That's OK. You don't need to be.
For a long time, waterfowl and predators were popular targets of the game caller's skills. In those cases, game calling was about one of two things. It was saying "Hey, everybody, head over here - it's party time!" Or it was about making sounds that drew a Pavlovian response from a hungry fox or coyote.
Then along came the 60's and 70's. When spring turkey seasons were created in the north, hunters became entranced with communicating one-on-one with a game animal.
That's what makes calling spring gobblers different. It's a fascinating interaction with a wild animal. It's sending a message in the vocabulary of the wild turkey. It's a conversation - comments and responses.
Back in the days when turkey hunters were feeling our way along, so-called experts gave us advice that seemed to make sense. I remember reading that a turkey caller should give three yelps and shut up, that if you scared a gobbler one day he'd probably stay scared for the rest of the season, and that if you made a bad sound you might as well give up - your hunt was over.
Now we know none of that is true. Three yelps will work, but often one yelp works, or a dozen. And not just yelps. We've learned to make contented purrs, loud cackles and several other calls. All of them have variations in tone, clarity and volume. And they have meaning.
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If you scare a gobbler, he might be difficult to call in for the rest of that day, but he'll still respond. You can shoot at him, even sting him with shotgun pellets, and he'll come to the call as soon as the next day, if not sooner. So, scaring a gobbler does not mean game over.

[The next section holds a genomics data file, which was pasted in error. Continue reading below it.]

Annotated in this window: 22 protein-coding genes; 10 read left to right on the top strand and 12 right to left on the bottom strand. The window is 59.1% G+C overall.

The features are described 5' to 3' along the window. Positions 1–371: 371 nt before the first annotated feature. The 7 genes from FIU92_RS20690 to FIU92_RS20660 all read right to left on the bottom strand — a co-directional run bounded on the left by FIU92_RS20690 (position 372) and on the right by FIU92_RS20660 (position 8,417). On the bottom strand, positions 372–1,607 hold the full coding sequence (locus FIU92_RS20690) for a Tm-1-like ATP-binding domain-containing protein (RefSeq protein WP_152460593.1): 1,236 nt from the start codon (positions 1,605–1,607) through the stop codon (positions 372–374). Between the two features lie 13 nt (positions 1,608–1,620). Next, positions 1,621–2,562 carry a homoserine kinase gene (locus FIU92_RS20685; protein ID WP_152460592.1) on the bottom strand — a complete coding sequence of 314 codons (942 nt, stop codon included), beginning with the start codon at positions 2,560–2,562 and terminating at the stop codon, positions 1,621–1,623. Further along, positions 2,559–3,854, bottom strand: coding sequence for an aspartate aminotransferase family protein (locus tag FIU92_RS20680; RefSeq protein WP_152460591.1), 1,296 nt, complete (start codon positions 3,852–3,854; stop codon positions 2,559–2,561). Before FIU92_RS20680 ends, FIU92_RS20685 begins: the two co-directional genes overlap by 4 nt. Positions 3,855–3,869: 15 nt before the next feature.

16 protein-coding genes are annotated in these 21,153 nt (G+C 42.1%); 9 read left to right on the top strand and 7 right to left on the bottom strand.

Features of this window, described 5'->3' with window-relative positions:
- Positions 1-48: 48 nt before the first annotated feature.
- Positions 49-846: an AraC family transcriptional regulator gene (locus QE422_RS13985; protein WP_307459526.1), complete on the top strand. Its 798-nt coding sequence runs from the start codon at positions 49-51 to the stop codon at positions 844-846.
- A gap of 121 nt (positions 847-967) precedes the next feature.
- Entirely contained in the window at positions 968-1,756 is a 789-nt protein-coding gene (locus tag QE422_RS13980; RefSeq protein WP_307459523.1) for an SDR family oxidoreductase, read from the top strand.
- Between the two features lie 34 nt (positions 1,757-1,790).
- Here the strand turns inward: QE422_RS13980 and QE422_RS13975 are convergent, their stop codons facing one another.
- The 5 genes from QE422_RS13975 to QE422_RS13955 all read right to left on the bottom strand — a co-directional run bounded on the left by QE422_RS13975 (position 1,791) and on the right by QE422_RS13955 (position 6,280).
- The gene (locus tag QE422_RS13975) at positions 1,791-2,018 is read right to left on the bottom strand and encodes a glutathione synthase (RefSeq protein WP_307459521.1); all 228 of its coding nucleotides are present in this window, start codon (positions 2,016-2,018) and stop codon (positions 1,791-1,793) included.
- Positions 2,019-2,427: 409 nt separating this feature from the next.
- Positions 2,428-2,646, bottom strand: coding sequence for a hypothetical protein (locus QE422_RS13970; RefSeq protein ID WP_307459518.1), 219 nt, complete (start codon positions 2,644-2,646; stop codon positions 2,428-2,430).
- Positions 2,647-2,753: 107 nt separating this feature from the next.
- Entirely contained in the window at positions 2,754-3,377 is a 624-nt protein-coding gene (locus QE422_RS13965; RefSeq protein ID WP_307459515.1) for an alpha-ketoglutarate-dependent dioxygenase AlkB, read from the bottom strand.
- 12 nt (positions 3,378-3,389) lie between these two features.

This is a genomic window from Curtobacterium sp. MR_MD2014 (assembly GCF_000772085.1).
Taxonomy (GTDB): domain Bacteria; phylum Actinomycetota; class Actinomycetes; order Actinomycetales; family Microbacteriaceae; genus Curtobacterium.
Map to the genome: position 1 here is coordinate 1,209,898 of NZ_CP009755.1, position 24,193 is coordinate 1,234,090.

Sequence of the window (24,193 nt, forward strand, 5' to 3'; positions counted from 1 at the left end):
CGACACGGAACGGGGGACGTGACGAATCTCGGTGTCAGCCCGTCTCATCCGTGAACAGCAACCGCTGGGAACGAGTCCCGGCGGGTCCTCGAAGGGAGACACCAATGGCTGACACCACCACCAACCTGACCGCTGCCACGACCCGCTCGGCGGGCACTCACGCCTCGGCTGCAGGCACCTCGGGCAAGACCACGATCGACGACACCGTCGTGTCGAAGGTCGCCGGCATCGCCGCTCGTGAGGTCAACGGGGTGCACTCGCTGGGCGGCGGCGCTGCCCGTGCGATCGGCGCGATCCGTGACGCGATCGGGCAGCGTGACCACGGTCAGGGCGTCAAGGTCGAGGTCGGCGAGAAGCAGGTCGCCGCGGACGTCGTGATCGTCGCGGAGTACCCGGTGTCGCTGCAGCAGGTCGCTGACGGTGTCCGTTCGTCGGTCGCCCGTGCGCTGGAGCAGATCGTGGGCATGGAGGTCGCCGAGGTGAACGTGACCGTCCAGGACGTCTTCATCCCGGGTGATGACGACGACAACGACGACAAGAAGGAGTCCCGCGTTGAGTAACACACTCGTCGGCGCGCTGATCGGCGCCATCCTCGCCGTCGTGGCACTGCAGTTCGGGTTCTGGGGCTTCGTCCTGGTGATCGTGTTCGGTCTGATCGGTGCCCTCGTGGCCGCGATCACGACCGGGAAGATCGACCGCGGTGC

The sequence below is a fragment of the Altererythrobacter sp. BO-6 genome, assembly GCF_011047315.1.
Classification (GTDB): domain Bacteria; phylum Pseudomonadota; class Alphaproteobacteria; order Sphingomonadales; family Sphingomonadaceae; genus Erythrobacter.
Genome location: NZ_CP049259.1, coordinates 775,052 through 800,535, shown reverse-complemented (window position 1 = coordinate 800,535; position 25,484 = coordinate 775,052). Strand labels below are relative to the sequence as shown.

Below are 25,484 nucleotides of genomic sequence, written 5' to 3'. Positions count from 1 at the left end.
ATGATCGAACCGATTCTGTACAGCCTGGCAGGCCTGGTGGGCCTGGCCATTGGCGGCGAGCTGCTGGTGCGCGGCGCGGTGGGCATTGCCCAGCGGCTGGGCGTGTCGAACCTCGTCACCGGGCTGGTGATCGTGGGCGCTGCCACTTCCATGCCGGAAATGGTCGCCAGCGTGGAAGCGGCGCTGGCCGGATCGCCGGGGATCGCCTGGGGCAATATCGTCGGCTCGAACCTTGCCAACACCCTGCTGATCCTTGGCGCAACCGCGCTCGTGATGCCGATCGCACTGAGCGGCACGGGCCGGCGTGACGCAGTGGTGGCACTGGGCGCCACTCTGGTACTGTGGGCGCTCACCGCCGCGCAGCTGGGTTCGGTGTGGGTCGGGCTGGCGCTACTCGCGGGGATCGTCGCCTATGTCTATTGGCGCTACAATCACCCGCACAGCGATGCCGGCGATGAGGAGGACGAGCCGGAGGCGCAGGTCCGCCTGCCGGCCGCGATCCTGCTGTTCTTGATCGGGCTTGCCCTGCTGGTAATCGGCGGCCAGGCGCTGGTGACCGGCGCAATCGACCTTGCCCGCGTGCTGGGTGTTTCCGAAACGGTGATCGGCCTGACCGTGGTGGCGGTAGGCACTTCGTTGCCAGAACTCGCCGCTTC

And if you make a bad sound, that's not the end of the rodeo. In fact, bad sounds are characteristic of turkeys. Most seasoned turkey hunters have heard some unspeakable sounds come from turkeys, but do we really know if they are bad sounds? They might actually sound pretty good to other turkeys.
So, the lesson is this: practice your calling. It can make a big difference. It's no accident that the best callers bring home the most gobblers. But it's also true that relatively unskilled callers can do well too, if they do the other things right.
What are those "other things"? You learn them by going hunting as often as you can. What you learn one day may help you kill that gobbler another day. It's called "woodsmanship," and woodsmanship has killed turkeys when calling couldn't.
Specific to calling, I offer only two bits of advice:
1. Don't be anxious. The voice is a billboard for anxiety. You know that because you've seen anxious speakers stand up before a crowd and you've heard the nervousness in their voices. If your calls sound anxious you'll get less response from gobblers. Turkeys aren't tense when they're calling to other turkeys. You shouldn't be either.
2. Don't worry about calling mistakes. For every turkey that makes the clean, clear yelps you strive for, four others will make a sound that would make you say "Uh-oh" if you made it. When you make one of those "bad" sounds, come right back with something better. What you think sounds bad doesn't necessarily sound bad to the turkey.
Even a squeaky hinge on a pasture gate can call in a turkey.
Calling turkeys is a con game. Turkey callers are con artists. "Con" is short for "confidence." You're attempting to fool the gobbler, to scam him, to hustle him. Your counterfeit sweet talk creates confidence, but you also exploit his weaknesses - his vanity, his lust, his desire for companionship. You're trying to make the turkey comfortable with the situation - so you get the opportunity to pull the trigger.
To do that, you don't have to be an especially good caller. If a squeaky gate can give a gobbler what he wants to year, you can too.